WHO to convene ethical review of experimental treatment for Ebola
There is no registered medicine or vaccine against the virus, but there are several experimental options under development. The use of experimental medicine to treat two health workers from Samaritan's Purse has raised questions about whether medicine that has never been tested and shown to be safe should be used to deal with the outbreak. Due to the limited amount of experimental medicine available, there is also the question of who should receive the treatment.
"We are in an unusual situation in this outbreak," Marie-Paule Kieny, the assistant director-general at the WHO, said. "We have a disease with a high fatality rate without any proven treatment or vaccine. We need to ask the medical ethicists to give us guidance on what the responsible thing to do is."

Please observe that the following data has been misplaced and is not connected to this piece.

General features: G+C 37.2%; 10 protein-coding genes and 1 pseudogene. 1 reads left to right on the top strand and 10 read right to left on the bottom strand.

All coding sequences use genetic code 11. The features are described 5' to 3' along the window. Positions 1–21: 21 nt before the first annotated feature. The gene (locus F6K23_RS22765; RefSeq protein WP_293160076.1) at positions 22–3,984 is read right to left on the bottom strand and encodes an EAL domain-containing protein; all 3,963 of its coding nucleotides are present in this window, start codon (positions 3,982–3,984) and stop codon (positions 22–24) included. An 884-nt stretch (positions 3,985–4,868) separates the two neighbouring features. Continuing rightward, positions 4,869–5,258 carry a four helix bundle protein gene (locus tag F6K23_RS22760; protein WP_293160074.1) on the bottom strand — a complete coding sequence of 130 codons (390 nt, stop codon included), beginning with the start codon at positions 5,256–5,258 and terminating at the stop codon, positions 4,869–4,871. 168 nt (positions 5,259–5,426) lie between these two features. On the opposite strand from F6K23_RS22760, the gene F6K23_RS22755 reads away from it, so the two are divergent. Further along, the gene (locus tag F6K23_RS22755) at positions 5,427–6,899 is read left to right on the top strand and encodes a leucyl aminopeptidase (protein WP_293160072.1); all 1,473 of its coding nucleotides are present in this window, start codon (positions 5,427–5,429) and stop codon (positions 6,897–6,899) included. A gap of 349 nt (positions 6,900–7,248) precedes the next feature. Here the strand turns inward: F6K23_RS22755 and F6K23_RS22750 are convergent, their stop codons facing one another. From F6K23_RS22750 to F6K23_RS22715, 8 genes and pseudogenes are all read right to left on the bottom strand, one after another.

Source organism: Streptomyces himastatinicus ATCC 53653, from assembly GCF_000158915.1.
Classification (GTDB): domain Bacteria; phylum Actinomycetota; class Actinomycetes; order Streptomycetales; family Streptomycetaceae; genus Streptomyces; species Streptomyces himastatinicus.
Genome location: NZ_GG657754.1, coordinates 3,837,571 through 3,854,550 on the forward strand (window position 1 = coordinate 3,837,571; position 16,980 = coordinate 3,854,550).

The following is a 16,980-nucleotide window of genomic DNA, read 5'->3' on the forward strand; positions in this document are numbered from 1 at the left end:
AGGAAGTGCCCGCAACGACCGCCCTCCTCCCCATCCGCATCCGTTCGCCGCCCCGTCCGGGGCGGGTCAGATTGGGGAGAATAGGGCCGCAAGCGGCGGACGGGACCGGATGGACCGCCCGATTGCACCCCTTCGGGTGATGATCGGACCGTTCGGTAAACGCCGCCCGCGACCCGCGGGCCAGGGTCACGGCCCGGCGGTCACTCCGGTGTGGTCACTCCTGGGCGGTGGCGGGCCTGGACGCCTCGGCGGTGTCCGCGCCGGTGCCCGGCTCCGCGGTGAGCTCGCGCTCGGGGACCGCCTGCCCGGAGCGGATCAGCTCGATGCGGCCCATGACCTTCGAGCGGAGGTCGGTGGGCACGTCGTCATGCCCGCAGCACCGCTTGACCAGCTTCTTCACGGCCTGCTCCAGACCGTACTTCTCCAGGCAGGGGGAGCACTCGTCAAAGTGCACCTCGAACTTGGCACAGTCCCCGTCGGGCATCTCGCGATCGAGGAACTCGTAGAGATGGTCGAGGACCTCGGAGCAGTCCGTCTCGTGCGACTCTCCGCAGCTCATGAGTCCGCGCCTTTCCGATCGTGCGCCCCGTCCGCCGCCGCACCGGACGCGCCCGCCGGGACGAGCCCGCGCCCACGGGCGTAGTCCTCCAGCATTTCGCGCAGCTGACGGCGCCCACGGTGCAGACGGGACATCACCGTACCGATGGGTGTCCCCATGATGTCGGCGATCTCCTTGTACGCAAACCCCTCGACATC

The "gold standard" for assessing new medicine involves a series of human trials that begin small to make sure the medicine is safe to used. The studies then are expanded to more people to see how effective the medicine is and determine the best ways to use it.